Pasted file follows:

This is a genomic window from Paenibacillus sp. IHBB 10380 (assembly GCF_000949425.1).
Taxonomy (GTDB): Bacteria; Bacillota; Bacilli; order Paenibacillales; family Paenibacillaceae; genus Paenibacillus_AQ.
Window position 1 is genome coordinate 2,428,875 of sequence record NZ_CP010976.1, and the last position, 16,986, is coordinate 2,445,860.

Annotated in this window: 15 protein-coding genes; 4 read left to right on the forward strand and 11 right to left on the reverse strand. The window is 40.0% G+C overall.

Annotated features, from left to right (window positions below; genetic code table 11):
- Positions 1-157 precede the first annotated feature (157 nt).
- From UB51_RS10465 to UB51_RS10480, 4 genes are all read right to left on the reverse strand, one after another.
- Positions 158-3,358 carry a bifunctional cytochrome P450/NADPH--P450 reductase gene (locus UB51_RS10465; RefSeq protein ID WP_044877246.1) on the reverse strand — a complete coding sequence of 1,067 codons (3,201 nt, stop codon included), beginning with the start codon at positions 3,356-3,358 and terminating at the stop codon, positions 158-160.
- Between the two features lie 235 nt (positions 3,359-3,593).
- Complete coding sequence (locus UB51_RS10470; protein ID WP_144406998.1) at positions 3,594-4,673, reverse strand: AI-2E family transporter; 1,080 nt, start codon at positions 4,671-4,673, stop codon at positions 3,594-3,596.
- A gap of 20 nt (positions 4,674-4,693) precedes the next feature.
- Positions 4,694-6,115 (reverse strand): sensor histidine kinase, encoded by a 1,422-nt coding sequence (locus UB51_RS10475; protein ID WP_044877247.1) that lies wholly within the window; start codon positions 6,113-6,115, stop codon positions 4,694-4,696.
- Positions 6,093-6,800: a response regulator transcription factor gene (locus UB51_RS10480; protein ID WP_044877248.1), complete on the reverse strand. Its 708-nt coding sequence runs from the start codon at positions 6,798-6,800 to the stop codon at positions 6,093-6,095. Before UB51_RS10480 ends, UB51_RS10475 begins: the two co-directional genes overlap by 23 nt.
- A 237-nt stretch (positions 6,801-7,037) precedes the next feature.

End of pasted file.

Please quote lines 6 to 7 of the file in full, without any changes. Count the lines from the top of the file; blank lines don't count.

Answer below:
- Positions 1-157 precede the first annotated feature (157 nt).
- From UB51_RS10465 to UB51_RS10480, 4 genes are all read right to left on the reverse strand, one after another.